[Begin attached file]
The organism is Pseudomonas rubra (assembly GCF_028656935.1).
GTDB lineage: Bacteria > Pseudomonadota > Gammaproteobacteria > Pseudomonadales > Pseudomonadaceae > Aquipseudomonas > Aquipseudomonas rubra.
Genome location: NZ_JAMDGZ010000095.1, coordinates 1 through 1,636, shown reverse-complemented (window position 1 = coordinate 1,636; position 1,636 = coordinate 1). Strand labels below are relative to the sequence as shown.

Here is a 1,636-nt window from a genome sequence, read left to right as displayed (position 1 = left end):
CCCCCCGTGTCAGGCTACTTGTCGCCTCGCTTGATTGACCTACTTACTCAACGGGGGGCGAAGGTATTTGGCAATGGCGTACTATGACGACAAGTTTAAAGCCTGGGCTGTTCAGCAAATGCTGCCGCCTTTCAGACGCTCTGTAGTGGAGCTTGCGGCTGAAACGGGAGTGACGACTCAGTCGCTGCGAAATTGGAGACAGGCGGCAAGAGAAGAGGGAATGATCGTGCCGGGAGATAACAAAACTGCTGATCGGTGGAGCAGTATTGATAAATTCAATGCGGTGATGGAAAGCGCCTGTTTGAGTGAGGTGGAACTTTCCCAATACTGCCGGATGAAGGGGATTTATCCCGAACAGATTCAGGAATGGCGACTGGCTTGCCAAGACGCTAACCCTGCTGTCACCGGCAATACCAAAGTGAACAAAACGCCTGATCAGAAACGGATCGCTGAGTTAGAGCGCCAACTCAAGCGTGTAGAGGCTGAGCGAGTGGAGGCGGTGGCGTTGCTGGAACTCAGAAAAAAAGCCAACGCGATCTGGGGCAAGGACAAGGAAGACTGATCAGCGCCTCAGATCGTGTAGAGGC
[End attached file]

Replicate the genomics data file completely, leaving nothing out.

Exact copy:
The organism is Pseudomonas rubra (assembly GCF_028656935.1).
GTDB lineage: Bacteria > Pseudomonadota > Gammaproteobacteria > Pseudomonadales > Pseudomonadaceae > Aquipseudomonas > Aquipseudomonas rubra.
Genome location: NZ_JAMDGZ010000095.1, coordinates 1 through 1,636, shown reverse-complemented (window position 1 = coordinate 1,636; position 1,636 = coordinate 1). Strand labels below are relative to the sequence as shown.

Here is a 1,636-nt window from a genome sequence, read left to right as displayed (position 1 = left end):
CCCCCCGTGTCAGGCTACTTGTCGCCTCGCTTGATTGACCTACTTACTCAACGGGGGGCGAAGGTATTTGGCAATGGCGTACTATGACGACAAGTTTAAAGCCTGGGCTGTTCAGCAAATGCTGCCGCCTTTCAGACGCTCTGTAGTGGAGCTTGCGGCTGAAACGGGAGTGACGACTCAGTCGCTGCGAAATTGGAGACAGGCGGCAAGAGAAGAGGGAATGATCGTGCCGGGAGATAACAAAACTGCTGATCGGTGGAGCAGTATTGATAAATTCAATGCGGTGATGGAAAGCGCCTGTTTGAGTGAGGTGGAACTTTCCCAATACTGCCGGATGAAGGGGATTTATCCCGAACAGATTCAGGAATGGCGACTGGCTTGCCAAGACGCTAACCCTGCTGTCACCGGCAATACCAAAGTGAACAAAACGCCTGATCAGAAACGGATCGCTGAGTTAGAGCGCCAACTCAAGCGTGTAGAGGCTGAGCGAGTGGAGGCGGTGGCGTTGCTGGAACTCAGAAAAAAAGCCAACGCGATCTGGGGCAAGGACAAGGAAGACTGATCAGCGCCTCAGATCGTGTAGAGGC